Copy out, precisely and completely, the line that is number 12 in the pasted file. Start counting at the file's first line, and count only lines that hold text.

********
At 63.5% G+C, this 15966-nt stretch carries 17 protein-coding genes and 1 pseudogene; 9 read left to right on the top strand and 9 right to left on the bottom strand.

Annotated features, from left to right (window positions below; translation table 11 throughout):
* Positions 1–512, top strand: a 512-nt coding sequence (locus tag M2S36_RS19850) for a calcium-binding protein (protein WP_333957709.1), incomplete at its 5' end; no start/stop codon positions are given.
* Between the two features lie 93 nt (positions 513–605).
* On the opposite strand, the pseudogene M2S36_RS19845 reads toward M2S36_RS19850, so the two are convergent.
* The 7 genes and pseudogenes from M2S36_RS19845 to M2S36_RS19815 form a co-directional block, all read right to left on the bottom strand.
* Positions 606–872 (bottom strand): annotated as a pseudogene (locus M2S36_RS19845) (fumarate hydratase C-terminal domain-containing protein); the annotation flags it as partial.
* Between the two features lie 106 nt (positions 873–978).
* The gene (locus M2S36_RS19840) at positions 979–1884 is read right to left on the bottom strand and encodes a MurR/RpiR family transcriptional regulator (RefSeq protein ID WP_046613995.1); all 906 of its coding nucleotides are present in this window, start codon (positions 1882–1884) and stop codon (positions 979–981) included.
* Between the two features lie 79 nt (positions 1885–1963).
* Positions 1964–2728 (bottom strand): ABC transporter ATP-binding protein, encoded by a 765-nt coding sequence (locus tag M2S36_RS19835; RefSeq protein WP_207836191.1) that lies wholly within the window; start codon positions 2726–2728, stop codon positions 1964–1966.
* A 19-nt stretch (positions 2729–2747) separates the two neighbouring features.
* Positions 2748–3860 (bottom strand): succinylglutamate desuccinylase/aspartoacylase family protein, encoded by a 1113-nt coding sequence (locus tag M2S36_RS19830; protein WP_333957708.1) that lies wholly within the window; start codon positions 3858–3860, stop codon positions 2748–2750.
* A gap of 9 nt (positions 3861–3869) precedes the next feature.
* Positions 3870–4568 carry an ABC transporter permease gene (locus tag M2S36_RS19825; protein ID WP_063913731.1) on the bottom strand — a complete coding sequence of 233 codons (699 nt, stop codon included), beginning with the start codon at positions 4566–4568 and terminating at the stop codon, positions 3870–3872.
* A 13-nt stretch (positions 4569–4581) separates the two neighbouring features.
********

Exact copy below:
* A 19-nt stretch (positions 2729–2747) separates the two neighbouring features.